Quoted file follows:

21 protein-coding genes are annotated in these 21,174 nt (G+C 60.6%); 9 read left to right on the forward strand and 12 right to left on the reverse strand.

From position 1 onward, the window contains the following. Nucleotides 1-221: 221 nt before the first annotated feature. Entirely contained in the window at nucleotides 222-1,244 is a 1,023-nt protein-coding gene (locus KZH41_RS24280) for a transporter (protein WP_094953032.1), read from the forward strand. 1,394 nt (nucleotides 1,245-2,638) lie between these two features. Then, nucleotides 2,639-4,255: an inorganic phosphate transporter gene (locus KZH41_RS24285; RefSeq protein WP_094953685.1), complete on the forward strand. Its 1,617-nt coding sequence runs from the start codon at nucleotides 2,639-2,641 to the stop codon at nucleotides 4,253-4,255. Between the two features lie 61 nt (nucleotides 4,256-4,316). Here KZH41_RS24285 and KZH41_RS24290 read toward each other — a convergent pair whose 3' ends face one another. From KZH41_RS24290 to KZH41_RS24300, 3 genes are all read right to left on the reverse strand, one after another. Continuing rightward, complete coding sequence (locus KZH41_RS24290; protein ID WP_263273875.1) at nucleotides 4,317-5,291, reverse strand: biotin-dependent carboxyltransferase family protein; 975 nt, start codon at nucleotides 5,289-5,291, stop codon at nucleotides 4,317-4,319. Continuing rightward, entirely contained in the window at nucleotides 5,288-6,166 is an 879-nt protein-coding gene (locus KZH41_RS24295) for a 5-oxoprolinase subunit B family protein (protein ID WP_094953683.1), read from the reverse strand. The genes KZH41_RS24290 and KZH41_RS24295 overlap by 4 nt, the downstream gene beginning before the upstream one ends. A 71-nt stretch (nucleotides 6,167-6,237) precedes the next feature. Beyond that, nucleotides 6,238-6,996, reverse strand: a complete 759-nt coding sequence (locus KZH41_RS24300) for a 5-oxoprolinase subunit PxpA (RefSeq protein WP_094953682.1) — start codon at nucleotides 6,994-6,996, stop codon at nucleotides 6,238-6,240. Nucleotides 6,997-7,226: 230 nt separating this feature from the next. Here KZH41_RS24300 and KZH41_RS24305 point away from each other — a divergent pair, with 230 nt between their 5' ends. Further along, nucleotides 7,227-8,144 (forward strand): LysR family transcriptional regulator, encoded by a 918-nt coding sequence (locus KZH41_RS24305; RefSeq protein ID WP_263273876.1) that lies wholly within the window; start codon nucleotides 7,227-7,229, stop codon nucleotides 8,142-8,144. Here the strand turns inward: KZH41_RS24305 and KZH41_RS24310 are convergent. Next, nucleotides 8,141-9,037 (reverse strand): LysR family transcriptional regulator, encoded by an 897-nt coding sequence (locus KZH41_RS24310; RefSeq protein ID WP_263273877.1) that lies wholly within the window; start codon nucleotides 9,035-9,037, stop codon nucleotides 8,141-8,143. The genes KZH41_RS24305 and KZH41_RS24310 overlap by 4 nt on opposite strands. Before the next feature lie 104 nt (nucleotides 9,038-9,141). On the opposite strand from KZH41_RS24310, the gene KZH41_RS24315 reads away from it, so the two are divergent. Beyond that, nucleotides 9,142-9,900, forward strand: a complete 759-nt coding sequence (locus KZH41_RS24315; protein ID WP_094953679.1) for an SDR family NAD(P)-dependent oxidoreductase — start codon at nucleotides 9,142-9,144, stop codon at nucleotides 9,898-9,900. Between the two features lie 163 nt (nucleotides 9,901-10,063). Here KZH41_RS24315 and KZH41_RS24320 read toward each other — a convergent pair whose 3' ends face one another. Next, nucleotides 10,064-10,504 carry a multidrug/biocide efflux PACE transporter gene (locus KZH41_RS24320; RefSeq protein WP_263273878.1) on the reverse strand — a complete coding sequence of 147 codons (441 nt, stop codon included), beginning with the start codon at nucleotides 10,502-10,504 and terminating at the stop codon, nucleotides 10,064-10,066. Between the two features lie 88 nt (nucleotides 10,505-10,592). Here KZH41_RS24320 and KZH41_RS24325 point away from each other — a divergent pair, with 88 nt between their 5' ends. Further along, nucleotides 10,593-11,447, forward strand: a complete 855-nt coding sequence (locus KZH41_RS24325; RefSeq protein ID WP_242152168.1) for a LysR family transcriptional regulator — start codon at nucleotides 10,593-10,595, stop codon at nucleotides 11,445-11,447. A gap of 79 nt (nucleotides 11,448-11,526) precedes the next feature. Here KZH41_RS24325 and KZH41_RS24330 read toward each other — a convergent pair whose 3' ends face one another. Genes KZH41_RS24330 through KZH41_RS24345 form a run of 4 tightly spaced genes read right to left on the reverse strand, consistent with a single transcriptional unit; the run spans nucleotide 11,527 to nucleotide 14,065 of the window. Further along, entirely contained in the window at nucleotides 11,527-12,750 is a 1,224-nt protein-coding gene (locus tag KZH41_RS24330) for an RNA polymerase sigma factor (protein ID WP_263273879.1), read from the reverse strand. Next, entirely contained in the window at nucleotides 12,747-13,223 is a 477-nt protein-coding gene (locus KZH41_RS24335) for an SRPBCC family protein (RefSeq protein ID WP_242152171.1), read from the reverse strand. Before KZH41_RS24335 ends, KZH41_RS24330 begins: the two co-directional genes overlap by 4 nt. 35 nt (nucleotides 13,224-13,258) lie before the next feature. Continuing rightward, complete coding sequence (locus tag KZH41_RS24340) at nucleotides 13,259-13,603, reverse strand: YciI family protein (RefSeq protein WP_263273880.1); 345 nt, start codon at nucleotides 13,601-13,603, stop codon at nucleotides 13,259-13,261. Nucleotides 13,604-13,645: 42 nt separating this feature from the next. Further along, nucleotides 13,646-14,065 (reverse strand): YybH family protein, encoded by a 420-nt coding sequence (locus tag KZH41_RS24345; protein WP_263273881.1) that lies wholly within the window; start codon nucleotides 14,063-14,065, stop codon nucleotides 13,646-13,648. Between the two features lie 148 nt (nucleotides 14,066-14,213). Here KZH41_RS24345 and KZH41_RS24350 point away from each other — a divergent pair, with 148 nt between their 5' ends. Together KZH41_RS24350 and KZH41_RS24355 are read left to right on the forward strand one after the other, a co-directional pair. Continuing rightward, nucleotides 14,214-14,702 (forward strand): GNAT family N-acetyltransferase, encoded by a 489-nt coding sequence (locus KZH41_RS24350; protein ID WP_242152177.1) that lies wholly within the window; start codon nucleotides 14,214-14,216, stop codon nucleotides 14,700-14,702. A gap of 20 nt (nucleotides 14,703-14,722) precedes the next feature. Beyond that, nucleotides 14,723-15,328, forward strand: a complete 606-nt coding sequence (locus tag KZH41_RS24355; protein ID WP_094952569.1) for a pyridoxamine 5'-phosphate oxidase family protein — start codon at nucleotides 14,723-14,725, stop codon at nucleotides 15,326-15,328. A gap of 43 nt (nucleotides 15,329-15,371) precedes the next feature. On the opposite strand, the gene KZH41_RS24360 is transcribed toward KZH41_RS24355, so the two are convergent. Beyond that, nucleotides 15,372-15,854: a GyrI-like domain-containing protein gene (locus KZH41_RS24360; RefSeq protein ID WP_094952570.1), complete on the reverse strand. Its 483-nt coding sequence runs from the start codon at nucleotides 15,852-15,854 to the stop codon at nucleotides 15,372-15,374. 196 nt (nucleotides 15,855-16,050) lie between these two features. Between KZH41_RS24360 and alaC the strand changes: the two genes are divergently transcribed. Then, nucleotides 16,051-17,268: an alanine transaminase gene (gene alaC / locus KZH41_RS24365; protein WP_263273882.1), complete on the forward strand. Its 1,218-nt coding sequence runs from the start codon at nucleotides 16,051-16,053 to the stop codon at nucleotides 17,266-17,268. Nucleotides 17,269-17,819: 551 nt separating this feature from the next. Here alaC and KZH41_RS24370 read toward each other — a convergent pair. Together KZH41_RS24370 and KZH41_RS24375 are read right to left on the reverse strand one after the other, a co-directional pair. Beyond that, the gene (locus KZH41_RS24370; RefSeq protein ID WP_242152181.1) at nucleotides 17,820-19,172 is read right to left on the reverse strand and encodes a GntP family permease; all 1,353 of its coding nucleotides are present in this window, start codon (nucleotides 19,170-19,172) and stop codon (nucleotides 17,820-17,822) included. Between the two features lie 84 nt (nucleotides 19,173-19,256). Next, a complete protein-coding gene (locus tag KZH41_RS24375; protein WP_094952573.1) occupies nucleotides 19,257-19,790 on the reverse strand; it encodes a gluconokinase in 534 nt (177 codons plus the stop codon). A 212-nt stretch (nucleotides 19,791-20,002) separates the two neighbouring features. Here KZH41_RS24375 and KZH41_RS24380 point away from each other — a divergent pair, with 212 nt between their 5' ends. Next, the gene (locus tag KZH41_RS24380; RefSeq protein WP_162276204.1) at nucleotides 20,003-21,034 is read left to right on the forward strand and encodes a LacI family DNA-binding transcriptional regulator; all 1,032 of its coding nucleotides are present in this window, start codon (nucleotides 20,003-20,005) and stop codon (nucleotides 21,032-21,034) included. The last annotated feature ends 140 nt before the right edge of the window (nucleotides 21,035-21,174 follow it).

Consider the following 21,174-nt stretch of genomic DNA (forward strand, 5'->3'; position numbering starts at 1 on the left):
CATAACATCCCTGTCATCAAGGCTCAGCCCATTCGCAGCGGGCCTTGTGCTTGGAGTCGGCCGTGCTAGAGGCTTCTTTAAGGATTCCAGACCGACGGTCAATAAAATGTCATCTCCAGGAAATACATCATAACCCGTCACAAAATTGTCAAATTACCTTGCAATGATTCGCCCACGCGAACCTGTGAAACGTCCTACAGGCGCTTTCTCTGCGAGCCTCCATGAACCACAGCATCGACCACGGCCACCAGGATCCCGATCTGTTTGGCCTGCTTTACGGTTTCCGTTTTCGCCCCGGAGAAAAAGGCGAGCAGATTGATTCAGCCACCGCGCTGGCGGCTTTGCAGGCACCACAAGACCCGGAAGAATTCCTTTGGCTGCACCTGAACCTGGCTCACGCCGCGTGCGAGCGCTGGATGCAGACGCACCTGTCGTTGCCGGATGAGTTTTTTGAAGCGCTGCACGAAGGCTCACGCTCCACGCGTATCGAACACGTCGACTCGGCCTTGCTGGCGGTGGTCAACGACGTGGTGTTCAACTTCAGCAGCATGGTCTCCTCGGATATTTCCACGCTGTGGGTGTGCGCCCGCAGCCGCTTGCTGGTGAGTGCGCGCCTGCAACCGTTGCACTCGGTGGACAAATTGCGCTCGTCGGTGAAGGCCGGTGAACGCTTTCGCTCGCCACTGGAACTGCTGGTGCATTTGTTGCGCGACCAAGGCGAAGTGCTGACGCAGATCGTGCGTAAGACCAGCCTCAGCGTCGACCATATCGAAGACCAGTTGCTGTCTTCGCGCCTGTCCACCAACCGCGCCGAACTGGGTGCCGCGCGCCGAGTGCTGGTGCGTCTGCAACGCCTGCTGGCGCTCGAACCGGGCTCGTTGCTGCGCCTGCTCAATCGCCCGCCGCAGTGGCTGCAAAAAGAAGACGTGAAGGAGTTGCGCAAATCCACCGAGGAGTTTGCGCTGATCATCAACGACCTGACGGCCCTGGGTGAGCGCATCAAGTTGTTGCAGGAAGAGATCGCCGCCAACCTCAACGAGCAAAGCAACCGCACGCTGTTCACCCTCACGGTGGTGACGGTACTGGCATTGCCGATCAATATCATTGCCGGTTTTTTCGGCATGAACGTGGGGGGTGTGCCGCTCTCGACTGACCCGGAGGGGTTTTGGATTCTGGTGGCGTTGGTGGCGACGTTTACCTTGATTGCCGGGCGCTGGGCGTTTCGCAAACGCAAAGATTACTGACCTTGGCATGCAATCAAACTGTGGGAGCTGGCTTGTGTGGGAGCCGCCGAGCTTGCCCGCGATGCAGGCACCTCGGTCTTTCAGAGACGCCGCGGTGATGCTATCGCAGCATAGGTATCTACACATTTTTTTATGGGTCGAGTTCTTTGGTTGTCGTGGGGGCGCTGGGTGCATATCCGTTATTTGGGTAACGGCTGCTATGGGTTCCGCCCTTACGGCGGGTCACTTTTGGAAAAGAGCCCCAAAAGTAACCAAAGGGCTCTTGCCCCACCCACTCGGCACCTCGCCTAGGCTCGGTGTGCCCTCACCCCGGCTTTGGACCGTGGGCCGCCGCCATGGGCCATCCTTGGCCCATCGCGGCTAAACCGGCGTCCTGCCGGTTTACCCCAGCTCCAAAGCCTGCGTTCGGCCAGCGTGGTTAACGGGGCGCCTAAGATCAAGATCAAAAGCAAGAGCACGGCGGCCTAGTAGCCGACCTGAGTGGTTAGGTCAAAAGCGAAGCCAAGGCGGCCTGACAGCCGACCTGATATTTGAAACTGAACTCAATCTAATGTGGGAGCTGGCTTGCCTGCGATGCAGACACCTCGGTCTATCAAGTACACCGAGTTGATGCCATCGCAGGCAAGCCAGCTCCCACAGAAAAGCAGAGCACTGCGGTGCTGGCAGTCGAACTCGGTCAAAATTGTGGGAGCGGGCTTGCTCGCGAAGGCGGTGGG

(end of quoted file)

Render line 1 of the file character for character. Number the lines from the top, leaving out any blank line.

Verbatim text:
21 protein-coding genes are annotated in these 21,174 nt (G+C 60.6%); 9 read left to right on the forward strand and 12 right to left on the reverse strand.